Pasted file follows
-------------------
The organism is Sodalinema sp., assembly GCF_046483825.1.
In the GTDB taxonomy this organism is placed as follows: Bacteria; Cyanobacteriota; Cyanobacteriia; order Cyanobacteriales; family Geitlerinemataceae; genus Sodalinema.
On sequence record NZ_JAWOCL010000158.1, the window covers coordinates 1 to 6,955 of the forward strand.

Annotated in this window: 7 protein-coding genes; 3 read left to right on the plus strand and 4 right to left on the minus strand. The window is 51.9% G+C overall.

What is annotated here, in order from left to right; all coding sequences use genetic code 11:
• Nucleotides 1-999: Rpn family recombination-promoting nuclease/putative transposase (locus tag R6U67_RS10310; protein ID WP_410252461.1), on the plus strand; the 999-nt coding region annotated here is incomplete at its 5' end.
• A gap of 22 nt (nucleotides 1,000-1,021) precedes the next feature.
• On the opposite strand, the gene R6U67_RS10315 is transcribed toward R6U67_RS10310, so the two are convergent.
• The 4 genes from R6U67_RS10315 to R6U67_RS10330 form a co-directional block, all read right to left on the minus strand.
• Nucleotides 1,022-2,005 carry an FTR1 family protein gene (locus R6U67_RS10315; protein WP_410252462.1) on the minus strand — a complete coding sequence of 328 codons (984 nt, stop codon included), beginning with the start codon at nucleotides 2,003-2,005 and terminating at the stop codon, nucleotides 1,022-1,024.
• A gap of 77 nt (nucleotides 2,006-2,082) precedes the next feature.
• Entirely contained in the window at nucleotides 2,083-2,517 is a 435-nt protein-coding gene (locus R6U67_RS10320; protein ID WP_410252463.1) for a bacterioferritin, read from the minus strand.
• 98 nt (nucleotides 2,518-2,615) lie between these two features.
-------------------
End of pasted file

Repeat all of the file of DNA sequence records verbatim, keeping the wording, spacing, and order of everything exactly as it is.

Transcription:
The organism is Sodalinema sp., assembly GCF_046483825.1.
In the GTDB taxonomy this organism is placed as follows: Bacteria; Cyanobacteriota; Cyanobacteriia; order Cyanobacteriales; family Geitlerinemataceae; genus Sodalinema.
On sequence record NZ_JAWOCL010000158.1, the window covers coordinates 1 to 6,955 of the forward strand.

Annotated in this window: 7 protein-coding genes; 3 read left to right on the plus strand and 4 right to left on the minus strand. The window is 51.9% G+C overall.

What is annotated here, in order from left to right; all coding sequences use genetic code 11:
• Nucleotides 1-999: Rpn family recombination-promoting nuclease/putative transposase (locus tag R6U67_RS10310; protein ID WP_410252461.1), on the plus strand; the 999-nt coding region annotated here is incomplete at its 5' end.
• A gap of 22 nt (nucleotides 1,000-1,021) precedes the next feature.
• On the opposite strand, the gene R6U67_RS10315 is transcribed toward R6U67_RS10310, so the two are convergent.
• The 4 genes from R6U67_RS10315 to R6U67_RS10330 form a co-directional block, all read right to left on the minus strand.
• Nucleotides 1,022-2,005 carry an FTR1 family protein gene (locus R6U67_RS10315; protein WP_410252462.1) on the minus strand — a complete coding sequence of 328 codons (984 nt, stop codon included), beginning with the start codon at nucleotides 2,003-2,005 and terminating at the stop codon, nucleotides 1,022-1,024.
• A gap of 77 nt (nucleotides 2,006-2,082) precedes the next feature.
• Entirely contained in the window at nucleotides 2,083-2,517 is a 435-nt protein-coding gene (locus R6U67_RS10320; protein ID WP_410252463.1) for a bacterioferritin, read from the minus strand.
• 98 nt (nucleotides 2,518-2,615) lie between these two features.